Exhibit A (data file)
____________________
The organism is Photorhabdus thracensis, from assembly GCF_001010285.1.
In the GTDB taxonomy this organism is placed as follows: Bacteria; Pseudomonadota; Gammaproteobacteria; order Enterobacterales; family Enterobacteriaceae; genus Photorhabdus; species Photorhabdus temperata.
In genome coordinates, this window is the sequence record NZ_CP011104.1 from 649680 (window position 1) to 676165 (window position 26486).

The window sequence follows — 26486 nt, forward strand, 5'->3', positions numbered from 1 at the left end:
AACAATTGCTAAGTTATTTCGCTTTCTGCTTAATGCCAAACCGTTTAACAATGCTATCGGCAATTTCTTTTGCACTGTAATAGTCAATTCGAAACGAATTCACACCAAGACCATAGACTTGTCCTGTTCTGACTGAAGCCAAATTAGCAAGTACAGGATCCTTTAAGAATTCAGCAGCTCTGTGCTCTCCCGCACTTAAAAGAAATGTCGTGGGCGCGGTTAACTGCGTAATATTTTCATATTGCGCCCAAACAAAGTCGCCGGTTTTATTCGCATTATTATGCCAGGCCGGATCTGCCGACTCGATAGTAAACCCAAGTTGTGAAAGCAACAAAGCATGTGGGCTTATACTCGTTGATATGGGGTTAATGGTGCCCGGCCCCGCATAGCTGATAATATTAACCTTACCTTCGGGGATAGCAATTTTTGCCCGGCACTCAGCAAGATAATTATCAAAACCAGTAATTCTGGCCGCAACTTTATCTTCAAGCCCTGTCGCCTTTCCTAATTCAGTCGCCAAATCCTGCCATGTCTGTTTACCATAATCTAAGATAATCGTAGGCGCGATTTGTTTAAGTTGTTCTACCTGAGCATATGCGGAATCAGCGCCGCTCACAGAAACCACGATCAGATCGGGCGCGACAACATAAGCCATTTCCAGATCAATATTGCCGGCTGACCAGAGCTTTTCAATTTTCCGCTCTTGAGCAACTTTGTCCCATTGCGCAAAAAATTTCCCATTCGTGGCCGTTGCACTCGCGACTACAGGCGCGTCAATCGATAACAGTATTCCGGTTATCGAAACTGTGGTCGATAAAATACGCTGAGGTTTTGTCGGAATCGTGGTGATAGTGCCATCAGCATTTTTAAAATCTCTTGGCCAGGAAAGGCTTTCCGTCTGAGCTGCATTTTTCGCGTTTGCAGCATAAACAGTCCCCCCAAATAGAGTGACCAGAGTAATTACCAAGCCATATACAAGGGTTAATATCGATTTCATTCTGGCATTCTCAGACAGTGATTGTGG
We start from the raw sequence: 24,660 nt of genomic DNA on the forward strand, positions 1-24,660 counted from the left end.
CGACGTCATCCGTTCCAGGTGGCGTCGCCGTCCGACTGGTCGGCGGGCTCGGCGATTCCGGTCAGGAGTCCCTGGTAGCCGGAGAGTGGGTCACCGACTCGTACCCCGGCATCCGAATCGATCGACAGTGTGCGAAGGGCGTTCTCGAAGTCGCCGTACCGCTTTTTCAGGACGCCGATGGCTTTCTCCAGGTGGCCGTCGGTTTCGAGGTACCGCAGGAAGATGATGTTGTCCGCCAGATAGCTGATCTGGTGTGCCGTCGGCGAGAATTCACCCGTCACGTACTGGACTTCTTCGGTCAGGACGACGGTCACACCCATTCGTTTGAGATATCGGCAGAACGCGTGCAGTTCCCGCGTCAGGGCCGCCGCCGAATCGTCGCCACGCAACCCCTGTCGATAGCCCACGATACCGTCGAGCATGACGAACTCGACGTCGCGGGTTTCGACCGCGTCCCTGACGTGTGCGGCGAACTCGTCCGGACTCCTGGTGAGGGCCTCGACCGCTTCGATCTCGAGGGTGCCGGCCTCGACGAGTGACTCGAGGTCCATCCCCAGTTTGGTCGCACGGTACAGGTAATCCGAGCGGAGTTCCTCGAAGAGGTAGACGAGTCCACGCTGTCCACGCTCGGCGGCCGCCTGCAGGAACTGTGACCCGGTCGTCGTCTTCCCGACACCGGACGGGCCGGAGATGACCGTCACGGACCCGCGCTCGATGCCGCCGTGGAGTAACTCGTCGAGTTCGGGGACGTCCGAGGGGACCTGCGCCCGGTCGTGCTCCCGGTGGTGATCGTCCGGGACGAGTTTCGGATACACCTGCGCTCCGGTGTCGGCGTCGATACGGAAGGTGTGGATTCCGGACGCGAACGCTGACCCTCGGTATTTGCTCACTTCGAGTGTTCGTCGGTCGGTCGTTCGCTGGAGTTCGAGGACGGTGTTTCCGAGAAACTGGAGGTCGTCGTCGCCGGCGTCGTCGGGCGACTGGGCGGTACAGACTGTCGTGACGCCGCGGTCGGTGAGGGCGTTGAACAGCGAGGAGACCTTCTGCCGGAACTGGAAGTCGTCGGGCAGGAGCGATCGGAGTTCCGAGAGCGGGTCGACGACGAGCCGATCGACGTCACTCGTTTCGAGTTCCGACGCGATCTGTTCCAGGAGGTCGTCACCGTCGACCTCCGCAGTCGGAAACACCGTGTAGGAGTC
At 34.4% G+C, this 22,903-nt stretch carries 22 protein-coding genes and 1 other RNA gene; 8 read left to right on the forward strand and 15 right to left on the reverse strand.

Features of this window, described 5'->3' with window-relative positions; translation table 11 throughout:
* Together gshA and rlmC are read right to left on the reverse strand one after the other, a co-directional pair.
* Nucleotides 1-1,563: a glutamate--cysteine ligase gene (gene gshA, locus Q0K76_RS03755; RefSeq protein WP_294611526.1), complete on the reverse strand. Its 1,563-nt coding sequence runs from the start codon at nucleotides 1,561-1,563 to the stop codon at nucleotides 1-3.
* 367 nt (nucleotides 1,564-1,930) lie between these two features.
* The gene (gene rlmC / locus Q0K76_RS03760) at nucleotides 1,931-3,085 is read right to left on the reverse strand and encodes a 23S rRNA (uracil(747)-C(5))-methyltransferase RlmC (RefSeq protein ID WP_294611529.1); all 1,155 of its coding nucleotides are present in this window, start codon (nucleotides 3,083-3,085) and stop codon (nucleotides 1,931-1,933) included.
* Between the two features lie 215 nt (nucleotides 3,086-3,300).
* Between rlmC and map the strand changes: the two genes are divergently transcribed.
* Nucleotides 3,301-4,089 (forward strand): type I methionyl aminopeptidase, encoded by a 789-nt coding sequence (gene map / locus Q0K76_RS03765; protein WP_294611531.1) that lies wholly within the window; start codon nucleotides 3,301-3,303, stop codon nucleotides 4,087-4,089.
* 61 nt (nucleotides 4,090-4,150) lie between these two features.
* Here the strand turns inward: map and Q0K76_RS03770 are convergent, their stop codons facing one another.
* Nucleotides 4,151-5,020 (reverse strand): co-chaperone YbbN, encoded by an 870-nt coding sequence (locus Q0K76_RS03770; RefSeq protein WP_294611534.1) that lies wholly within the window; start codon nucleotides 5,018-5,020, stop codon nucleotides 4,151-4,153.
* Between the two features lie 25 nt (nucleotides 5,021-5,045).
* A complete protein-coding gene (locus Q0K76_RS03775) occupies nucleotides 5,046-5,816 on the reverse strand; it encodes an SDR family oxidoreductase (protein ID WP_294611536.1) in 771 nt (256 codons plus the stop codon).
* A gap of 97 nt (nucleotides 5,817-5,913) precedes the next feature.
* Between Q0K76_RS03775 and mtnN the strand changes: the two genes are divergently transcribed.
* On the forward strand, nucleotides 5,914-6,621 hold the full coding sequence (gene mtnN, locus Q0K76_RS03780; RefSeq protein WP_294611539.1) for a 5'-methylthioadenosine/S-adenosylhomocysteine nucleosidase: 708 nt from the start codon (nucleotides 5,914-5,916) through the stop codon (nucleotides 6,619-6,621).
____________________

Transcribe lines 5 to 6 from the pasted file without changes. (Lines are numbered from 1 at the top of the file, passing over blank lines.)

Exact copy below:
AACAATTGCTAAGTTATTTCGCTTTCTGCTTAATGCCAAACCGTTTAACAATGCTATCGGCAATTTCTTTTGCACTGTAATAGTCAATTCGAAACGAATTCACACCAAGACCATAGACTTGTCCTGTTCTGACTGAAGCCAAATTAGCAAGTACAGGATCCTTTAAGAATTCAGCAGCTCTGTGCTCTCCCGCACTTAAAAGAAATGTCGTGGGCGCGGTTAACTGCGTAATATTTTCATATTGCGCCCAAACAAAGTCGCCGGTTTTATTCGCATTATTATGCCAGGCCGGATCTGCCGACTCGATAGTAAACCCAAGTTGTGAAAGCAACAAAGCATGTGGGCTTATACTCGTTGATATGGGGTTAATGGTGCCCGGCCCCGCATAGCTGATAATATTAACCTTACCTTCGGGGATAGCAATTTTTGCCCGGCACTCAGCAAGATAATTATCAAAACCAGTAATTCTGGCCGCAACTTTATCTTCAAGCCCTGTCGCCTTTCCTAATTCAGTCGCCAAATCCTGCCATGTCTGTTTACCATAATCTAAGATAATCGTAGGCGCGATTTGTTTAAGTTGTTCTACCTGAGCATATGCGGAATCAGCGCCGCTCACAGAAACCACGATCAGATCGGGCGCGACAACATAAGCCATTTCCAGATCAATATTGCCGGCTGACCAGAGCTTTTCAATTTTCCGCTCTTGAGCAACTTTGTCCCATTGCGCAAAAAATTTCCCATTCGTGGCCGTTGCACTCGCGACTACAGGCGCGTCAATCGATAACAGTATTCCGGTTATCGAAACTGTGGTCGATAAAATACGCTGAGGTTTTGTCGGAATCGTGGTGATAGTGCCATCAGCATTTTTAAAATCTCTTGGCCAGGAAAGGCTTTCCGTCTGAGCTGCATTTTTCGCGTTTGCAGCATAAACAGTCCCCCCAAATAGAGTGACCAGAGTAATTACCAAGCCATATACAAGGGTTAATATCGATTTCATTCTGGCATTCTCAGACAGTGATTGTGG
We start from the raw sequence: 24,660 nt of genomic DNA on the forward strand, positions 1-24,660 counted from the left end.